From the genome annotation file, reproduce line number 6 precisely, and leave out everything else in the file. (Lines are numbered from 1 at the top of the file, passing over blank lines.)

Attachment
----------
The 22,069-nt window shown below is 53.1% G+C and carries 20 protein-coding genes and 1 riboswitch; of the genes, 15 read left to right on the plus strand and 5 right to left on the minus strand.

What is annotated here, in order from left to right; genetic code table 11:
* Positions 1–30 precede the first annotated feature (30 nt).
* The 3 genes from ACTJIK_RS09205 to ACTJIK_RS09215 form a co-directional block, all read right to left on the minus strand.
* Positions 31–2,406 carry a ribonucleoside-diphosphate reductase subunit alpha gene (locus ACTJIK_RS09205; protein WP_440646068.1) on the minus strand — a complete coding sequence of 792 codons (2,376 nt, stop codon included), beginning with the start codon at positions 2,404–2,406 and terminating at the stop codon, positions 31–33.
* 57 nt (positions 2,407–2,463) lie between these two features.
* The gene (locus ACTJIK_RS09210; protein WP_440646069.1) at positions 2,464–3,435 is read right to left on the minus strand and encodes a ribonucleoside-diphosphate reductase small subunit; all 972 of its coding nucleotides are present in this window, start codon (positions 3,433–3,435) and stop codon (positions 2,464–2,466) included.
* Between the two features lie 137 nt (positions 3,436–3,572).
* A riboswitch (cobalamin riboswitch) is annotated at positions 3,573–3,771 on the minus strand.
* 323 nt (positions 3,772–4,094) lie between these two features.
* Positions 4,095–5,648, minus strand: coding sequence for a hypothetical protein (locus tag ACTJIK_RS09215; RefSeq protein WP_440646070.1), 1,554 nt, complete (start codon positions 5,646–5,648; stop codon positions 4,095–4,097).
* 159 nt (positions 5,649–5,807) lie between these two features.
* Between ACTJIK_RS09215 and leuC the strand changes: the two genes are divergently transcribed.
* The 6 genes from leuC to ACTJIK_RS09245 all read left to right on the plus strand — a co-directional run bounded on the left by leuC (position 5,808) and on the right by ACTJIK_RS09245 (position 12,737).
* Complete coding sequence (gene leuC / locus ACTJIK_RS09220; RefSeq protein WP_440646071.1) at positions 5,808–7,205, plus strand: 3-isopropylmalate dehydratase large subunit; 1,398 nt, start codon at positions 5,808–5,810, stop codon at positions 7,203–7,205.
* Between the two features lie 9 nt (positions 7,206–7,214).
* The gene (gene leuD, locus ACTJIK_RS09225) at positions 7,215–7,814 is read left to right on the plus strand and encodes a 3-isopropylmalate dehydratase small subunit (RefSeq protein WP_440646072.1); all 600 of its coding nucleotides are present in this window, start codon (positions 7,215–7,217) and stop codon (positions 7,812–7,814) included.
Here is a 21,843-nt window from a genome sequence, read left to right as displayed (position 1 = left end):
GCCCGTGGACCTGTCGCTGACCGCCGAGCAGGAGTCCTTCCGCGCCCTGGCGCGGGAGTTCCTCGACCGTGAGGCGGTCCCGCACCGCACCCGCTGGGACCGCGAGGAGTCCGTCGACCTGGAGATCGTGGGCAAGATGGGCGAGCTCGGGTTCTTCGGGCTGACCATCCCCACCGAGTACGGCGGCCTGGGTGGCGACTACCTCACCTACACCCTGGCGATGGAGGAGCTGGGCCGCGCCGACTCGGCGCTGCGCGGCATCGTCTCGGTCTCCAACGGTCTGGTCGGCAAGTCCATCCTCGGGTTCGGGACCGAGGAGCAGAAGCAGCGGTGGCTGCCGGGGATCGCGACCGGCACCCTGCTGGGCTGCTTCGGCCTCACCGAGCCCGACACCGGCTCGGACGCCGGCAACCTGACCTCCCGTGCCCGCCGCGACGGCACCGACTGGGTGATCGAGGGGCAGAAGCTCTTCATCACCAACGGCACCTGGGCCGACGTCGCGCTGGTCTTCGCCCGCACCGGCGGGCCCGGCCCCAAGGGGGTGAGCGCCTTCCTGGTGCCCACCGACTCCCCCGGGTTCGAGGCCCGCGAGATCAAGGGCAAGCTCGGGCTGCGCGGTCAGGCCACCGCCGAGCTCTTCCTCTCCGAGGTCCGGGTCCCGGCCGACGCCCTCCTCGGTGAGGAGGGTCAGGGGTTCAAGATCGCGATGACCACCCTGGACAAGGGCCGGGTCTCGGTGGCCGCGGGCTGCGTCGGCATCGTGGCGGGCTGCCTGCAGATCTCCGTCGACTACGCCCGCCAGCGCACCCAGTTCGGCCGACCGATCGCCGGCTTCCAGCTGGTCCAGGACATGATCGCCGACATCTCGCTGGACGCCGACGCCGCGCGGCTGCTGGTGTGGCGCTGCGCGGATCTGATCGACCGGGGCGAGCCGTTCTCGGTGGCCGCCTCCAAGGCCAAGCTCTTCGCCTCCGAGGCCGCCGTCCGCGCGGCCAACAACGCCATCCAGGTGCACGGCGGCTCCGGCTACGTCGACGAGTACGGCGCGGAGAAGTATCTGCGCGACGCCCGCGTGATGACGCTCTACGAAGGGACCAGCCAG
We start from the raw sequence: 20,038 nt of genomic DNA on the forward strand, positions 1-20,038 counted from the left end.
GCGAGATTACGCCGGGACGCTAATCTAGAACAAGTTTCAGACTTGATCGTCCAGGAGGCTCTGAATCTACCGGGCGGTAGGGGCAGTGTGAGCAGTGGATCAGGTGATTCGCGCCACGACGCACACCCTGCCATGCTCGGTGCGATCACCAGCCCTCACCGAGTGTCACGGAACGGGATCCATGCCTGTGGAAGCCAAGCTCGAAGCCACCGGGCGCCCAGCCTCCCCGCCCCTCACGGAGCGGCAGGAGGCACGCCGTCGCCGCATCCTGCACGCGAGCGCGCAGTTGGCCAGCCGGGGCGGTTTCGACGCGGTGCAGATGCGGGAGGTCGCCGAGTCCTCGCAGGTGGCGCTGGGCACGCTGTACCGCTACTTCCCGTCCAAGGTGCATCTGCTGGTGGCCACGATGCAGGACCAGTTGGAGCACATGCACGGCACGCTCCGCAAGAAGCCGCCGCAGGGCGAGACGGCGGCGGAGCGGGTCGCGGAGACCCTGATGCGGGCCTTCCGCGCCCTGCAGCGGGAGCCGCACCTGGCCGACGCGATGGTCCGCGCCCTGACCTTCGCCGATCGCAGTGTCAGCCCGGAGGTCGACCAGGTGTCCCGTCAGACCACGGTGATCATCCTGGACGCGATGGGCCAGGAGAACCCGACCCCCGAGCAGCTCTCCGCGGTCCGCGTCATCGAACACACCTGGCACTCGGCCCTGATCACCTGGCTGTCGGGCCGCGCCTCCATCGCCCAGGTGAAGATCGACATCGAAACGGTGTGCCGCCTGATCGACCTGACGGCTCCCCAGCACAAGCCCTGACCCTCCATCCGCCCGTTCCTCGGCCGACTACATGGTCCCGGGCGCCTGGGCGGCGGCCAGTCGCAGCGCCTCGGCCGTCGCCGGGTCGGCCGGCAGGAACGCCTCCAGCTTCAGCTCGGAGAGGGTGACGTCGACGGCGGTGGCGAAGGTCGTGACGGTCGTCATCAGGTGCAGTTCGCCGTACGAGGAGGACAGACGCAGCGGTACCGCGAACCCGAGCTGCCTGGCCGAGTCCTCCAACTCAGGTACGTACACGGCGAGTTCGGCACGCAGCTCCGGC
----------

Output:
* 57 nt (positions 2,407–2,463) lie between these two features.